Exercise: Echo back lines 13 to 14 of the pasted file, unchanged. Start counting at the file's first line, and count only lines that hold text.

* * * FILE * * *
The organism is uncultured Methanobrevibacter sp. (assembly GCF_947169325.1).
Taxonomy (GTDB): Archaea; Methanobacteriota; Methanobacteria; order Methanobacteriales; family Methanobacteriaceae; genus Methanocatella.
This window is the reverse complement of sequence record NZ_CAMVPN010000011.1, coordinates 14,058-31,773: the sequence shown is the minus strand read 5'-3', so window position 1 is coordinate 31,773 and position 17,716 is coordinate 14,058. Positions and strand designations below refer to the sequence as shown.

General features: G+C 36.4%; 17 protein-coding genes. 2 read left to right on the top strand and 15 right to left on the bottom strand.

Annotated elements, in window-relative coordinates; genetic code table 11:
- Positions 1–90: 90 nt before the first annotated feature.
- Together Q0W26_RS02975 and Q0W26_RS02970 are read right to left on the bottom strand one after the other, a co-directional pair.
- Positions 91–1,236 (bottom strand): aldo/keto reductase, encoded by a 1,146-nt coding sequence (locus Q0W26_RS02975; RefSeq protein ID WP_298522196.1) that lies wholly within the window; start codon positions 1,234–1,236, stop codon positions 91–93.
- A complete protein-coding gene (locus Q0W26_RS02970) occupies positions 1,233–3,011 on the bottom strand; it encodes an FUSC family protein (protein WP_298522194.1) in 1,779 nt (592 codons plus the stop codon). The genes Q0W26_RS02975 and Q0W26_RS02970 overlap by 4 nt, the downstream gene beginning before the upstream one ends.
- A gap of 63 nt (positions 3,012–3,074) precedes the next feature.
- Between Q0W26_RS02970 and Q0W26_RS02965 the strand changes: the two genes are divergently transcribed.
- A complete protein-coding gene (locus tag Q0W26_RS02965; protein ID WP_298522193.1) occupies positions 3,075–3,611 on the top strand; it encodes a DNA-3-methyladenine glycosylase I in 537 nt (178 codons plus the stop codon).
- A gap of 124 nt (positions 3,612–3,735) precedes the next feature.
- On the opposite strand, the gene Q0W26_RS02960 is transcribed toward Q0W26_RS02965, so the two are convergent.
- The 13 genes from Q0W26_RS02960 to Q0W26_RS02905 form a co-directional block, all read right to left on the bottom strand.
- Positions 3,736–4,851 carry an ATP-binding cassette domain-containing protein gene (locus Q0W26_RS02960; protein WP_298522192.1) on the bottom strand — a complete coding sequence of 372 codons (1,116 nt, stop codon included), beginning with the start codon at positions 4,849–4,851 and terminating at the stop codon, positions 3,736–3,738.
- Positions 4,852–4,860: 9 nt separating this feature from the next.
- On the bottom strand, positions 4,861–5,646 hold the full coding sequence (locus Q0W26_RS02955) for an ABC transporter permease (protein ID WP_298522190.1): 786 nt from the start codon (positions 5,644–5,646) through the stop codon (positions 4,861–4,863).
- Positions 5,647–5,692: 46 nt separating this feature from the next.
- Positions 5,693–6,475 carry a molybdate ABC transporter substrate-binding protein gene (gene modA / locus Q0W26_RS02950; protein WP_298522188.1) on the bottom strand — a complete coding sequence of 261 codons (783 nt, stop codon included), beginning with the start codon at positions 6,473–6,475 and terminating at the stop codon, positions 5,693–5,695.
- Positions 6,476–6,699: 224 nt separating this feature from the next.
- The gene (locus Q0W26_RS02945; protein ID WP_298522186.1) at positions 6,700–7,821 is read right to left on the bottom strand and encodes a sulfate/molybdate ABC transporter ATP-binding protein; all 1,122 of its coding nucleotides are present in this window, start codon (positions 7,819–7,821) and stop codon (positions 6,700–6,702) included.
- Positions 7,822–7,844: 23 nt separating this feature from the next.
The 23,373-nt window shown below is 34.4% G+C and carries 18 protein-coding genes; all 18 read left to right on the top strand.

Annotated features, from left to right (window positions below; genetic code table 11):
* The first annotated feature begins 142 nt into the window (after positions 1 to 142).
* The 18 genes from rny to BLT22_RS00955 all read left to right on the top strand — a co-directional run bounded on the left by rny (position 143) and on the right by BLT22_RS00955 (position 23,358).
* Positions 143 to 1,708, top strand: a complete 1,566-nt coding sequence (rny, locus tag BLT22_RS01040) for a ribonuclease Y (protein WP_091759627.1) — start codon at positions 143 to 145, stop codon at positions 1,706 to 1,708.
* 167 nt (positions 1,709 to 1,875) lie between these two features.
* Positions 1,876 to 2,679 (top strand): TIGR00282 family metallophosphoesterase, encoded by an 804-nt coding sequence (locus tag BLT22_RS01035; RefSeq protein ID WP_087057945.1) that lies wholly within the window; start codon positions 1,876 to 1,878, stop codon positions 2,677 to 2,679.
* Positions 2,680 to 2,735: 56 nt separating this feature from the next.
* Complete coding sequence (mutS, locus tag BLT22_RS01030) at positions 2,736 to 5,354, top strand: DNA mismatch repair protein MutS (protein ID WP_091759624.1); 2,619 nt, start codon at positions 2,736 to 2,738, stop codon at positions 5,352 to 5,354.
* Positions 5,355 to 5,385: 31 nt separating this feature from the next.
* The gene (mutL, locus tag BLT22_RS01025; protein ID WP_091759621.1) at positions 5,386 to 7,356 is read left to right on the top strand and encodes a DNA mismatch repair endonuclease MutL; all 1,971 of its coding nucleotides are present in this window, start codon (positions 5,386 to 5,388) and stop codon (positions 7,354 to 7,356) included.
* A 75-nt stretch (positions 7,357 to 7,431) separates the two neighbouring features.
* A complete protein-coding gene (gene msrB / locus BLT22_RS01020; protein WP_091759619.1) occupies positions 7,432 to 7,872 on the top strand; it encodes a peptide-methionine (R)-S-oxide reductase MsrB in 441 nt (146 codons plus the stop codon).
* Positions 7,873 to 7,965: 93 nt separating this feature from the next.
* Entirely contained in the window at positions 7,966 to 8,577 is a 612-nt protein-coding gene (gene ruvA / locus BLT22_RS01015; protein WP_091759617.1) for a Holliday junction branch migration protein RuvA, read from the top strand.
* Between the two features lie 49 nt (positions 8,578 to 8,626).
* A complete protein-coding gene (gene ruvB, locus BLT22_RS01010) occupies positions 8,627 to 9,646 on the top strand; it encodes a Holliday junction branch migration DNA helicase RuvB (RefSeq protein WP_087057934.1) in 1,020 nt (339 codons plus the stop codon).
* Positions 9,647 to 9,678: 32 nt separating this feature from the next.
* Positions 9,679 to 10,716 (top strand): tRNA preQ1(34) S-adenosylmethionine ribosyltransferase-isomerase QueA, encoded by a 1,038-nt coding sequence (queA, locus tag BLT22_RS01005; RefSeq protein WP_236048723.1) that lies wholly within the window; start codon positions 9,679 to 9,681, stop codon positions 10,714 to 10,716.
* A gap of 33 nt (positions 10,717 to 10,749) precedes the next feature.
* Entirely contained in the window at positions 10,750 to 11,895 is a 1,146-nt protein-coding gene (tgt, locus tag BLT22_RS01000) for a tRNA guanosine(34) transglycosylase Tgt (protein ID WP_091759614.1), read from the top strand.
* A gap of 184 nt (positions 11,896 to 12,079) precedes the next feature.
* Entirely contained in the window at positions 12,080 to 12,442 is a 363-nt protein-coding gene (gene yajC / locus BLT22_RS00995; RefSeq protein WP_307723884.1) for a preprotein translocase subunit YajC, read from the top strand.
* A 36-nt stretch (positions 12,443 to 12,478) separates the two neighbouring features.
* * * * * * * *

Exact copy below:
- A gap of 124 nt (positions 3,612–3,735) precedes the next feature.
- On the opposite strand, the gene Q0W26_RS02960 is transcribed toward Q0W26_RS02965, so the two are convergent.